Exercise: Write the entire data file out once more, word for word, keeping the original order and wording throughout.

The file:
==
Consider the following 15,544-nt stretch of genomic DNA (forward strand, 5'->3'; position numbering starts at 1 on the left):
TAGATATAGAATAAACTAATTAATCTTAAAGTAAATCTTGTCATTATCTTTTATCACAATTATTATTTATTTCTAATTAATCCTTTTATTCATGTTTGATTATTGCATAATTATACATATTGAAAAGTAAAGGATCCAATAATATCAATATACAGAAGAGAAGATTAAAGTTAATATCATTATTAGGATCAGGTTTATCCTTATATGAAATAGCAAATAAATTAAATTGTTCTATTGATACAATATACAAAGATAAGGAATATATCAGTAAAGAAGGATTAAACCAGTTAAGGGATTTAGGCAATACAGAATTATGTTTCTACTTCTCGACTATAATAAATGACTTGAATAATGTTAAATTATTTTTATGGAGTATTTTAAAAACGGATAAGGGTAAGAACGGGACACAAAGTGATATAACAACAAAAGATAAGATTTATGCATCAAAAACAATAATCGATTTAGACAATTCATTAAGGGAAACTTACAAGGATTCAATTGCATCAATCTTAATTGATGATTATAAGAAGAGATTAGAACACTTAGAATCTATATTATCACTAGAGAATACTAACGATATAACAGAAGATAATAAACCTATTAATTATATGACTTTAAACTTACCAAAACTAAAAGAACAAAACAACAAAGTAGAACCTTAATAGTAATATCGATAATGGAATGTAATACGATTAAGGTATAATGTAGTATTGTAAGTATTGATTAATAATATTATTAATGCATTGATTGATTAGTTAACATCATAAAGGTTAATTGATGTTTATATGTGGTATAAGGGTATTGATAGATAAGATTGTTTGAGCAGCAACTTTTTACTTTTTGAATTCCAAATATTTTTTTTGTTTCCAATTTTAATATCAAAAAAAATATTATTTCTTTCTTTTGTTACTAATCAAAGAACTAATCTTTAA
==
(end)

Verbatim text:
Consider the following 15,544-nt stretch of genomic DNA (forward strand, 5'->3'; position numbering starts at 1 on the left):
TAGATATAGAATAAACTAATTAATCTTAAAGTAAATCTTGTCATTATCTTTTATCACAATTATTATTTATTTCTAATTAATCCTTTTATTCATGTTTGATTATTGCATAATTATACATATTGAAAAGTAAAGGATCCAATAATATCAATATACAGAAGAGAAGATTAAAGTTAATATCATTATTAGGATCAGGTTTATCCTTATATGAAATAGCAAATAAATTAAATTGTTCTATTGATACAATATACAAAGATAAGGAATATATCAGTAAAGAAGGATTAAACCAGTTAAGGGATTTAGGCAATACAGAATTATGTTTCTACTTCTCGACTATAATAAATGACTTGAATAATGTTAAATTATTTTTATGGAGTATTTTAAAAACGGATAAGGGTAAGAACGGGACACAAAGTGATATAACAACAAAAGATAAGATTTATGCATCAAAAACAATAATCGATTTAGACAATTCATTAAGGGAAACTTACAAGGATTCAATTGCATCAATCTTAATTGATGATTATAAGAAGAGATTAGAACACTTAGAATCTATATTATCACTAGAGAATACTAACGATATAACAGAAGATAATAAACCTATTAATTATATGACTTTAAACTTACCAAAACTAAAAGAACAAAACAACAAAGTAGAACCTTAATAGTAATATCGATAATGGAATGTAATACGATTAAGGTATAATGTAGTATTGTAAGTATTGATTAATAATATTATTAATGCATTGATTGATTAGTTAACATCATAAAGGTTAATTGATGTTTATATGTGGTATAAGGGTATTGATAGATAAGATTGTTTGAGCAGCAACTTTTTACTTTTTGAATTCCAAATATTTTTTTTGTTTCCAATTTTAATATCAAAAAAAATATTATTTCTTTCTTTTGTTACTAATCAAAGAACTAATCTTTAA